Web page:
What is Search Engine Optimisation?
Search Engine Optimisation, or SEO for short, is the advertising and marketing process that is used to help websites score highly in search engine rankings. The better your SEO, the higher your website ranking, and the more likely you are to get visitors. Good SEO is not about spending more and more money on AdWords for specific keywords. Good SEO is about making your website the best it can be.
The best SEO strategy focuses on improving what is known as the organic or holistic SEO factors of a website. These SEO factors can be divided into two categories: On-Page SEO and Off-Page SEO. Organic Search Engine Optimisation is not a quick fix process that gives immediate results, but more a slow burn process that builds effectiveness over time.
First of all, you have to accept that Google is the King and Queen of all search engines. Your Search Engine Optimisation must be carried out in accordance with Google guidelines if you want high rankings. First of all remember this, Google ranks web pages, not web sites. The more Google likes some of your pages, the more it will visit your site, and the higher the pages will rank in the listings. Read on to learn more about how to optimise your website for the best results, and we can help you with this. Email Russell Collins for further information.
A few word about AdWords strategy, and other paid for advertising. Too many organisations waste too much money on AdWords. They think they more they spend on AdWords the higher they will rank. This is simply not true. Large organisations spend more on the popular keywords than many companies can afford, therefore they rank highly. Google a search term and you will see the top listings start with an “Ad”, this shows that it is a paid for listing. Look at the name of the company, and ask yourself if you can match their AdWord spend.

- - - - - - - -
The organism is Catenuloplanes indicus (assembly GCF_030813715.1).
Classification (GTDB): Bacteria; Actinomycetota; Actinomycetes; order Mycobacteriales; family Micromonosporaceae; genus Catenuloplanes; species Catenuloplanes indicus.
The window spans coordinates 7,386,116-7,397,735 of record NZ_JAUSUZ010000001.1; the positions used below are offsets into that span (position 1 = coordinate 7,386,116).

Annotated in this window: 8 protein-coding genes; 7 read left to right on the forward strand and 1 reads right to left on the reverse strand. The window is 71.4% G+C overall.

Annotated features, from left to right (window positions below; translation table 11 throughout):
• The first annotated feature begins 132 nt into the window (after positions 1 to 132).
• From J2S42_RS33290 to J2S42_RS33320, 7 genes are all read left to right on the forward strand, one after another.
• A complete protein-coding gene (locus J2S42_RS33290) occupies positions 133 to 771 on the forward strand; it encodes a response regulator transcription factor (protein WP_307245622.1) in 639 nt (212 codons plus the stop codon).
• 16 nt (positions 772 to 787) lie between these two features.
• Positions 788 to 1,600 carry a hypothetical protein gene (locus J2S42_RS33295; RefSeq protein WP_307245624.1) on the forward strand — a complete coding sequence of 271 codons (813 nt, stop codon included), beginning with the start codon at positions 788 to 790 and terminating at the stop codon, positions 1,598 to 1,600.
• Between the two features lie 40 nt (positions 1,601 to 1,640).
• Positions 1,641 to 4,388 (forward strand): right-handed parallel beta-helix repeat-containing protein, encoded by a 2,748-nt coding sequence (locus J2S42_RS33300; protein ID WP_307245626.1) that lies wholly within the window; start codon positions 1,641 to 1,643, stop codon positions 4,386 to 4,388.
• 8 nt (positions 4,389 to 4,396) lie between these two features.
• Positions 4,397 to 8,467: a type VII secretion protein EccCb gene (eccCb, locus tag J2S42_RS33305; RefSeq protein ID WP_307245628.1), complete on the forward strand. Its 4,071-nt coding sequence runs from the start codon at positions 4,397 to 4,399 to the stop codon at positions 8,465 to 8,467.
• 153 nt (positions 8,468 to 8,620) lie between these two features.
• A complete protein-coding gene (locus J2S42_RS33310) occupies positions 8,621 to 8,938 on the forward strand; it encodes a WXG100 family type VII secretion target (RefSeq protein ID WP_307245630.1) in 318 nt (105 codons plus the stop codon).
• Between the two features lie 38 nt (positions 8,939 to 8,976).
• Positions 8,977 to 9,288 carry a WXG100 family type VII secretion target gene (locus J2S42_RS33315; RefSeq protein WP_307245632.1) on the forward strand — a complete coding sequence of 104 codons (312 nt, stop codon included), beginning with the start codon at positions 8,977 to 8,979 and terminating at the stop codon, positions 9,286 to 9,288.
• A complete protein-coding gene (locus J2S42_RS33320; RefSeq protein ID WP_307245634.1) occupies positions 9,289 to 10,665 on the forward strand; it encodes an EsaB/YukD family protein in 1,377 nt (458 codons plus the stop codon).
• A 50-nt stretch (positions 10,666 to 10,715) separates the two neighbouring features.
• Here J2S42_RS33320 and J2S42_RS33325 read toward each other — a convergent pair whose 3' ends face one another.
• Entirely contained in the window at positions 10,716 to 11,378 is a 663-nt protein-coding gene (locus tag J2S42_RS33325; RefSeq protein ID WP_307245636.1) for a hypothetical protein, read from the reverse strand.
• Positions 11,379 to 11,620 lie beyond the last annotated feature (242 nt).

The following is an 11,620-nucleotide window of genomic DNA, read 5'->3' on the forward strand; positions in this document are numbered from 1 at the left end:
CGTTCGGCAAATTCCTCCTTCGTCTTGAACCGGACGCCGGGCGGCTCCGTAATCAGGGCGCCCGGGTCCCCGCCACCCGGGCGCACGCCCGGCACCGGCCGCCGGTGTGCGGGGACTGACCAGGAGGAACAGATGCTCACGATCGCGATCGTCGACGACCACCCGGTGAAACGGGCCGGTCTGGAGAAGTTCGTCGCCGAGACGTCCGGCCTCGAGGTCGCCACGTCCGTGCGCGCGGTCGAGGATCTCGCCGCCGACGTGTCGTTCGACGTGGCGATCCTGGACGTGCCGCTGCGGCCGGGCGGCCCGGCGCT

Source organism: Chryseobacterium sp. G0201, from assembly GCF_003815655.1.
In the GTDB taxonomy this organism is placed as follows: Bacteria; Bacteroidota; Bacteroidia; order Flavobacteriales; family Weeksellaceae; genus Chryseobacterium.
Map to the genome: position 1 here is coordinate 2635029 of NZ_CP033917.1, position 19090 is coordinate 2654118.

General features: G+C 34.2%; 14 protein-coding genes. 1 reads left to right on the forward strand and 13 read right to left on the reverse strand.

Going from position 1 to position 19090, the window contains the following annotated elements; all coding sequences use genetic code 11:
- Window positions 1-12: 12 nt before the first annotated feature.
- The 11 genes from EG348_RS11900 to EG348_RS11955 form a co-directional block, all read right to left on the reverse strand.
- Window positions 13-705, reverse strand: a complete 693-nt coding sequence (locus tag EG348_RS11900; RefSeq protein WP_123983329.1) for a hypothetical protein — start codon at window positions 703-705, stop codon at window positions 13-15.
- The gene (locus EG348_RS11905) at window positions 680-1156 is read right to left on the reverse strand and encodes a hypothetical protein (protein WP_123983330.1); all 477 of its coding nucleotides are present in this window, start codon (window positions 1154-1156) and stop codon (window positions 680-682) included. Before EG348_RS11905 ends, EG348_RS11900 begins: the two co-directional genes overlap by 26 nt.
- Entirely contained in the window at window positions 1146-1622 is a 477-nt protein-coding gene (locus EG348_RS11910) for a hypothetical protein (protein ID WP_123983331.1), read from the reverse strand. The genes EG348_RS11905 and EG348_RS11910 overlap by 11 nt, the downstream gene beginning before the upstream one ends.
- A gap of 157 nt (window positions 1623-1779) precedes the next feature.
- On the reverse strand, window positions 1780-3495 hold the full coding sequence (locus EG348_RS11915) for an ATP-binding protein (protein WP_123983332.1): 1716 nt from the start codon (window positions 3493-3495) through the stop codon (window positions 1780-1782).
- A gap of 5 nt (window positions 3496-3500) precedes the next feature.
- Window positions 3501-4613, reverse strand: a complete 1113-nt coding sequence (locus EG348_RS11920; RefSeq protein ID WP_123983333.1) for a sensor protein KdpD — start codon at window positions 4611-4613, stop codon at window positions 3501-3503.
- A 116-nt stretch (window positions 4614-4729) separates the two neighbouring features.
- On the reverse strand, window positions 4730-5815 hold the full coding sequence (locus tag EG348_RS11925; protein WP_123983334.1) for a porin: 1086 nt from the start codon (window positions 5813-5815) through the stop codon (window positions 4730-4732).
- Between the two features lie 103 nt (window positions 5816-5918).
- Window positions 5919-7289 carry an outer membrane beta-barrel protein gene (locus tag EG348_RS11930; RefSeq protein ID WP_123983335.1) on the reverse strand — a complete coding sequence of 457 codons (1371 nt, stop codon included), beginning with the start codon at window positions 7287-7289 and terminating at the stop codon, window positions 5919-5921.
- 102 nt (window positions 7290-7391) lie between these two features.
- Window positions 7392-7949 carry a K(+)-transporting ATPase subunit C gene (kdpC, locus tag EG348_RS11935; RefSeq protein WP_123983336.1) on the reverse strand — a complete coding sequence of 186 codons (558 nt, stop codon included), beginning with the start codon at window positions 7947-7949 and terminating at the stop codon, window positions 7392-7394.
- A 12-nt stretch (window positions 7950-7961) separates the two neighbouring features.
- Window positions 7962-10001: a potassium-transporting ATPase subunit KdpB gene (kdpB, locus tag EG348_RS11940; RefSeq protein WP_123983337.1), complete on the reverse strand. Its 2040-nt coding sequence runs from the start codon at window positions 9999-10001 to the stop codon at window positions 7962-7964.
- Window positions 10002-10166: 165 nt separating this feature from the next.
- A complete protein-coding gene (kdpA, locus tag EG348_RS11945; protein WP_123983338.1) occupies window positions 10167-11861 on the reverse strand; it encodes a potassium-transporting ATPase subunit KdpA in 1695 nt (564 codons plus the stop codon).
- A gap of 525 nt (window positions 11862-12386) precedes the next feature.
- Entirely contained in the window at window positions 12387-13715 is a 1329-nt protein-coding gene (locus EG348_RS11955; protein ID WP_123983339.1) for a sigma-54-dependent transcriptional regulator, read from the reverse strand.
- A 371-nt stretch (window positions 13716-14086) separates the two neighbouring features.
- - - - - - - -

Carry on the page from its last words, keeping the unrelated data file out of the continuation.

A proper AdWords strategy can be very effective, and low cost when used to enhance an organic SEO strategy, but not in the way many think. You only actually pay when someone clicks on your AdWord and goes through to your site. You then want them to click through to another page on your site. If the visitor clicks to your site, then you have spent money. If the visitor then leaves your web site the money is wasted. You want your visitor to click through to another page, and we can help you with this. See long tail keywords down below.
On-Page SEO Factors
On-page factors are the factors that you have complete control over. These include issues related to site structure, site content, user experience, site security and site speed among others.
Having a good site structure makes it easier for Google to travel around your site. A good site structure should be a logical structure that helps visitors find what they want. If a visitor can travel around your site easily, then so can Google. The best way to make it easy to travel around your site is to have extensive internal links. The better your structure, the easier it is for Google to read, and the more Google will visit it, This will improve your Search Engine rankings, and we can help you with this.